“Instead of Using Fossil Fuels, We Can Use Carbon Dioxide from the Air to Make Valuable Products”

April 06, 2022

Meet LSU chemical engineering student John “Cal” Hendershot.

Cal Hendershot

Cal Hendershot’s and LSU Professor John Flake’s technology could significantly reduce the state’s carbon footprint while helping Louisiana’s chemical industry turn a waste product into a valuable resource.



Baton Rouge—Cal Hendershot came to LSU to walk in his grandfather’s footsteps. His grandfather got his Ph.D. in economics and business administration at LSU in 1947 and later taught at the university, having earned the nickname “Nails.” 

Cal Hendershot chose a different field. He’s working toward a Ph.D. in chemical engineering, but still with an eye on economics—more precisely, on the sustainability and bottom line of Louisiana’s vital energy industry. The focus of his research is on developing solutions for chemical companies, which are closely tied to oil and gas, to allow them to stay true to 2050 carbon neutrality commitments but remain operational and profitable along the way.

“Energy is the major challenge facing our time,” Hendershot said. “Just like we needed to develop new technologies to bring about the agricultural revolution in the 1960s to have enough food for everyone on our planet, something like that needs to happen now for energy, and I want to be part of that.”

Louisiana’s chemical industry is intrinsically linked to the state’s outsize energy production and consumption, and since almost all of the state’s energy still comes from fossil fuels (petroleum and natural gas), Louisiana sustains a heavy carbon footprint—about three times the U.S. average per person. Today, the chemical industry relies on fossil fuels as a carbon source (a key ingredient for many of the products we rely on every day) as well as for power to keep the lights on and to drive chemical processes, of which the most important is the creation of ethylene. This basic chemical building block (most commonly made from natural gas, while Hendershot is working on an alternative) can be used to produce everything from shower gel to plastics—it’s the Swiss Army knife or mother sauce of chemical manufacturing. The U.S. produces more than 200 pounds of ethylene per person per year, and 95% of it is produced in Louisiana and Texas.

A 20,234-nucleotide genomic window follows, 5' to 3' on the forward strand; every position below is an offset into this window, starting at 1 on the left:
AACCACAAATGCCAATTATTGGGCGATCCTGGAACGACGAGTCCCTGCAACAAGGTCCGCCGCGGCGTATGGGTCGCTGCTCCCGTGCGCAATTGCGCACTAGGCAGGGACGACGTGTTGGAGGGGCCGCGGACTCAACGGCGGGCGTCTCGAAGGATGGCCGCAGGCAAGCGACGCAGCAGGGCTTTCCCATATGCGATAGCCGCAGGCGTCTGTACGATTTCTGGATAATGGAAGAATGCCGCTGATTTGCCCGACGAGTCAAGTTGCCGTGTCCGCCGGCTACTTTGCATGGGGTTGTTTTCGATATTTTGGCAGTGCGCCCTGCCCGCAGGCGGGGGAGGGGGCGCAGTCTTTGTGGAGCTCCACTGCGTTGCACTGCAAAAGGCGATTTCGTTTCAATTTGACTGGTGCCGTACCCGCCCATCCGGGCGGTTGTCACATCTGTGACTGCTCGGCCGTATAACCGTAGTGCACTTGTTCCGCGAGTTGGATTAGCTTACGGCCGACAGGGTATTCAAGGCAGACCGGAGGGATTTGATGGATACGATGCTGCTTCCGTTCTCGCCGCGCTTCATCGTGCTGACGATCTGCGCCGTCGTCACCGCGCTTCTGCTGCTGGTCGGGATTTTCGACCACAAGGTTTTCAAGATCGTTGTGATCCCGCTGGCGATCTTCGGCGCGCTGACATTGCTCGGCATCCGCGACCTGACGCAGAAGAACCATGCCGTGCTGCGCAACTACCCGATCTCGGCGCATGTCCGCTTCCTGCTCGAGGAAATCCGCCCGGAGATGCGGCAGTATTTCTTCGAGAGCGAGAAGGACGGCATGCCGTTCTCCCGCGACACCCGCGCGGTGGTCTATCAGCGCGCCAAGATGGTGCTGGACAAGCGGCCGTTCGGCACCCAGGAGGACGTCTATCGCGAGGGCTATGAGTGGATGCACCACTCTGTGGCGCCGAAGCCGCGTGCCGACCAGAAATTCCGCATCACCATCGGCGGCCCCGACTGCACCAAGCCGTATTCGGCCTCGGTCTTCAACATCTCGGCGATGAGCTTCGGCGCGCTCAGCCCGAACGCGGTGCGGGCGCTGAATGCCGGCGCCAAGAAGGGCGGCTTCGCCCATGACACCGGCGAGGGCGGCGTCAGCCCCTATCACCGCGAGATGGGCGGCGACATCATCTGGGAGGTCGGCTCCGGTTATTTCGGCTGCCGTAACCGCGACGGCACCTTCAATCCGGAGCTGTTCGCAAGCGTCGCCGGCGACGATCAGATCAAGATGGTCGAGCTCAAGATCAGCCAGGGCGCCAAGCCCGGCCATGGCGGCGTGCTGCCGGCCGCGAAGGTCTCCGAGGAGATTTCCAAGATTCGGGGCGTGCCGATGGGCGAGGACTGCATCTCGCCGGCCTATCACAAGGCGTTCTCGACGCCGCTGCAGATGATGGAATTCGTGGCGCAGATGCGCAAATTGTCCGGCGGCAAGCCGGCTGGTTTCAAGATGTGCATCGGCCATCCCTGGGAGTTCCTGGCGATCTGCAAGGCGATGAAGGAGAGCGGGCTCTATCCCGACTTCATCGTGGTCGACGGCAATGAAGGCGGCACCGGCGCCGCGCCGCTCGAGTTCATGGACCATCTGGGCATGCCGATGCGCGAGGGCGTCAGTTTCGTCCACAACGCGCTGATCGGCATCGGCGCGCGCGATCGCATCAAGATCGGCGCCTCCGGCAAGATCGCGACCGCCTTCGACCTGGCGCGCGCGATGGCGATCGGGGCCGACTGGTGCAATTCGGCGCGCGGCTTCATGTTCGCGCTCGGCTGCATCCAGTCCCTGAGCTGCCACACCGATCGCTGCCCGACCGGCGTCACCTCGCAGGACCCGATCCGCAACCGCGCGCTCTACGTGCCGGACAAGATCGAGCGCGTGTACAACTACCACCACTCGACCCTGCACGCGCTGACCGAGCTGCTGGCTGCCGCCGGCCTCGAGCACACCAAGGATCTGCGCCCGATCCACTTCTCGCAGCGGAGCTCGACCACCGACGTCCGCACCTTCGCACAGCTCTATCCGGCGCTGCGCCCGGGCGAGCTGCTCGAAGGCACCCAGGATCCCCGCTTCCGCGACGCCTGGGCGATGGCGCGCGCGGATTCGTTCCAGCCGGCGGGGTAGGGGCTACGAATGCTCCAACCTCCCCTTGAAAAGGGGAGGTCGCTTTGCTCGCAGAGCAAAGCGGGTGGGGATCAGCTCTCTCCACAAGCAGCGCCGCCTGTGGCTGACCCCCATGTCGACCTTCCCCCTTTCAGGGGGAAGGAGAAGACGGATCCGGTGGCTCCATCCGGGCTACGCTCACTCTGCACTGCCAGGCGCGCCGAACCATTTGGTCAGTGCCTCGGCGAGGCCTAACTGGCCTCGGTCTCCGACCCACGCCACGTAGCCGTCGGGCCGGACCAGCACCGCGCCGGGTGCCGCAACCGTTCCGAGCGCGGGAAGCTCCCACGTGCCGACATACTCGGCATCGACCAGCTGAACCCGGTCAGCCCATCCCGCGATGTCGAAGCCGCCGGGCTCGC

“It’s pretty amazing to be working on what’s going to be the next big breakthrough in the energy area—the next billion-dollar industry.”

Cal Hendershot

When fossil fuels are burned, they become carbon dioxide and water. With more carbon dioxide in the atmosphere today than ever before with people on the planet, arriving at carbon neutrality by 2050 seems like a lofty goal since 80% of our energy still comes from fossil fuels. This is why Hendershot is part of a $4 million research project to turn the “fossil fuel + oxygen --> carbon dioxide + water” equation completely around. He’s developing the most affordable and efficient ways to take carbon dioxide from the air, add water, and turn them, not into fossil fuel, but into ethylene (C2H4) or ethanol (C2H5OH) and oxygen. This sort of reverse combustion is the only technology currently available to us today to arrive at net-negative carbon emissions and effectively erasing our carbon footprint.

To come up with machines to run this kind of reverse combustion on an industrial scale, Hendershot builds reactors, or electrolyzers, in his and Professor John Flake’s lab at LSU. Their goal is to find the optimal configuration—the least electrical energy in (from renewables), and the most product out—so the process can be as effective and affordable as possible.